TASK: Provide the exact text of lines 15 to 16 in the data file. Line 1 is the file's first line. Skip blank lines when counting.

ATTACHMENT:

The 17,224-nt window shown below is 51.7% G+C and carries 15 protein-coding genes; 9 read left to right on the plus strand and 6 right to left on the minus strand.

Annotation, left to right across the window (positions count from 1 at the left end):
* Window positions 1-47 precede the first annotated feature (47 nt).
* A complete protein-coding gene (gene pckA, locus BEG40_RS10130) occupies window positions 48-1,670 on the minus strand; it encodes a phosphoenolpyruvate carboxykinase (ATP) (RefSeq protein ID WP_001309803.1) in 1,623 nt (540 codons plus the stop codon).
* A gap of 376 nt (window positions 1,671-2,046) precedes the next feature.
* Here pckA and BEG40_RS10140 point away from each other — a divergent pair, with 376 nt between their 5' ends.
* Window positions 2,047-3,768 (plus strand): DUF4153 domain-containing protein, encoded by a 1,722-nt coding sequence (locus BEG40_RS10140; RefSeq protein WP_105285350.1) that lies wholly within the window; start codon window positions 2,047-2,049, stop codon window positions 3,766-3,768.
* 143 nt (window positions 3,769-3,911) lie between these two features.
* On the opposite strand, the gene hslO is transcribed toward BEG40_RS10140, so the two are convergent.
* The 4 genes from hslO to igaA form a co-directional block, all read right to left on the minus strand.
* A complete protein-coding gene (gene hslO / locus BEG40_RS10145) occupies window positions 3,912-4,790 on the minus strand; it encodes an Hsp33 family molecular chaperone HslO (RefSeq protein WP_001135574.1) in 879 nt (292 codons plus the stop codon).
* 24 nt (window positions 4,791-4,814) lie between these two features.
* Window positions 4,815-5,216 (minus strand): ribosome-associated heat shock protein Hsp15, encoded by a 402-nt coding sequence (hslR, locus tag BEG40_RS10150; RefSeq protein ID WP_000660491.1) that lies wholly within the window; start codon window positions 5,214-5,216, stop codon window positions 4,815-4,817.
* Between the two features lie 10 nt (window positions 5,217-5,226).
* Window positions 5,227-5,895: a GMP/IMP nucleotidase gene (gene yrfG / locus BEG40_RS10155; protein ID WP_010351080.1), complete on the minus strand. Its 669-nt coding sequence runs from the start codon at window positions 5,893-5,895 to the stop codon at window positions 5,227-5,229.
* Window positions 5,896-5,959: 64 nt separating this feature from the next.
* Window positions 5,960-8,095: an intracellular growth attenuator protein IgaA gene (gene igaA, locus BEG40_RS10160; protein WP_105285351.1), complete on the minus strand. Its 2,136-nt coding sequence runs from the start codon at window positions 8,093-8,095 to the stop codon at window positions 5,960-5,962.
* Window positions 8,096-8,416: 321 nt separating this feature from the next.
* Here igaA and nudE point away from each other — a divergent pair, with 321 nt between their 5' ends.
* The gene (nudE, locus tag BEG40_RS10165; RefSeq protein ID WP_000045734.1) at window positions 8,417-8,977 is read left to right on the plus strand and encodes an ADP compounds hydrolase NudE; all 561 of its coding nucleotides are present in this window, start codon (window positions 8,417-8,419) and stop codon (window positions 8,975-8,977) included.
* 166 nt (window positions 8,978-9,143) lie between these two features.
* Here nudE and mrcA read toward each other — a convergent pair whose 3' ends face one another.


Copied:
* Window positions 5,227-5,895: a GMP/IMP nucleotidase gene (gene yrfG / locus BEG40_RS10155; protein ID WP_010351080.1), complete on the minus strand. Its 669-nt coding sequence runs from the start codon at window positions 5,893-5,895 to the stop codon at window positions 5,227-5,229.
* Window positions 5,896-5,959: 64 nt separating this feature from the next.